Easy Chair — From the August 2016 issue

Atlas Aggregated

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No social encounter delights me more than meeting a doctor at a cocktail party. In clinical settings, doctors tend to be guarded and aloof. Catch one with a whiskey in hand, though, and you might find yourself in possession of all sorts of inside information. Among the nuggets I’ve gathered in this fashion are: that salt and butter aren’t really bad for you; that nicotine is a marvelous antidepressant; that vegans are no healthier than the rest of us; and that early cancer screening may be pointless, since many small tumors vanish on their own and some grow so slowly that their human hosts will die before they do major harm. Some of this may be inaccurate, perhaps, but most of it is worth repeating at other parties.

Last May, at a party in Las Vegas, I found myself chatting with a surgeon, the type of doctor I most idolize. Along with fighter pilots, surgeons represent to me the pinnacle of courage, self-mastery, and independence. They are the elite of the elite. This one, however, whom I’ll call Dr. Dave, felt deeply disgruntled and unappreciated. He assured me that these feelings were common in his field — he had been a head and neck surgeon who specialized in facial reconstructions — and were part of the reason he’d retired early. Dressed in the kind of loud Hawaiian shirt often favored by men who’ve flipped off the system, he blamed his foreshortened career on what he termed, with patent distaste, “consumer-driven medicine.”

The situation, he said, was this. About a decade ago, hospitals began distributing patient-satisfaction questionnaires designed by the Department of Health and Human Services. In 2010, the Affordable Care Act linked Medicare reimbursements to a set of quality-of-care measurements that included patient-satisfaction scores. A few years before, Dr. Dave had left private practice in part because insurers were paying solo doctors less than big hospitals. At the hospital, he felt pressure from administrators to keep his scores up. This meant catering to his patients’ whims, and sometimes to their neuroses and addictions. As “a slave to opinion,” he found himself ordering unnecessary tests to head off complaints from anxious, demanding types. He continued to treat people after they were well. He also grew reluctant to give advice that, though medically sound, might cause offense. Once, when he urged a patient to lose weight, Dr. Dave was accused of calling him fat. Then there were the patients whose aches and pains he diagnosed as symptoms of depression. They sometimes took umbrage, driving down his grades.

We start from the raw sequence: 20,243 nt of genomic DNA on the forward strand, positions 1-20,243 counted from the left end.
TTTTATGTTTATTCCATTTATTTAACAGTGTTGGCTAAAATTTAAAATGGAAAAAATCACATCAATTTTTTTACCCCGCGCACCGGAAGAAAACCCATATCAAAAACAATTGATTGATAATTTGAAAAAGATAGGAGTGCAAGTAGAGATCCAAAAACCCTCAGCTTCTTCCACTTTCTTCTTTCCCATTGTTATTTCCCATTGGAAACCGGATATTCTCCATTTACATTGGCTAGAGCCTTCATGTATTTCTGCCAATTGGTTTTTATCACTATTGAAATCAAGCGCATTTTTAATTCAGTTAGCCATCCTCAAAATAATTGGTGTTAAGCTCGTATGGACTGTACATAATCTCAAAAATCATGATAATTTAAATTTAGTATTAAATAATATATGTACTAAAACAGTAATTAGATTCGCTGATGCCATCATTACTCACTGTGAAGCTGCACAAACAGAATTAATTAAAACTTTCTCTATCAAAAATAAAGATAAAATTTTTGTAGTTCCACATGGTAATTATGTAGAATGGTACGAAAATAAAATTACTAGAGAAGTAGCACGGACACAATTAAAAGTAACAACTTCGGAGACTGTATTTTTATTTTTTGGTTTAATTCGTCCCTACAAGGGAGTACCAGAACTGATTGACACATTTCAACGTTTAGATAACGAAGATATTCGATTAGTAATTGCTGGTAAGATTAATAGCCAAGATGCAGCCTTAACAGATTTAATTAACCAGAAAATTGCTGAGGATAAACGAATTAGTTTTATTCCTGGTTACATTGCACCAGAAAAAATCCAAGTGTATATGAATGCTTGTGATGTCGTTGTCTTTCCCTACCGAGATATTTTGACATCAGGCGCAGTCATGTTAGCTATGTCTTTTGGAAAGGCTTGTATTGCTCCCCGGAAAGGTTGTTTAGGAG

Dr. Dave went as far as blaming our prescription-opioid epidemic on the questionnaires, which sounded like the kind of cocktail-party medical chatter whose reliability seems questionable in the sober light of day, until later research showed that many experts agreed with him, including one doctor who linked the scourge, in an article for the Boston Globe, to the “era of patient-satisfaction surveys.” To Dr. Dave, though, there was a larger issue: the creeping usurpation of his authority by people who hadn’t a clue about his craft, let alone the workings of their own insides. Here he was, a highly skilled practitioner who’d once replaced a child’s missing ear by growing tissue on the child’s own head and then delicately harvesting and shaping it, being critiqued by laymen, by amateurs, whose only qualification to judge his work was having ears. It was crazy. It was upside down. In the name of empowering the patient, the physician had been diminished, deposed, degraded.

“When you go to a Starbucks, you’re pretty sure whether you got a good cup of coffee,” said Dr. Dave. “But if you have your appendix taken out, you only know what kind of job they did by whether the scar is pretty.” He took a sip of his drink and shook his head as if to wish his old profession good riddance. His Hawaiian shirt blazed with annoyance. I felt for him. Thirty-five years of training and experience thwarted by our belief that the customer is always right, even if the customer is stupid or addicted to prescription narcotics.

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October 2019


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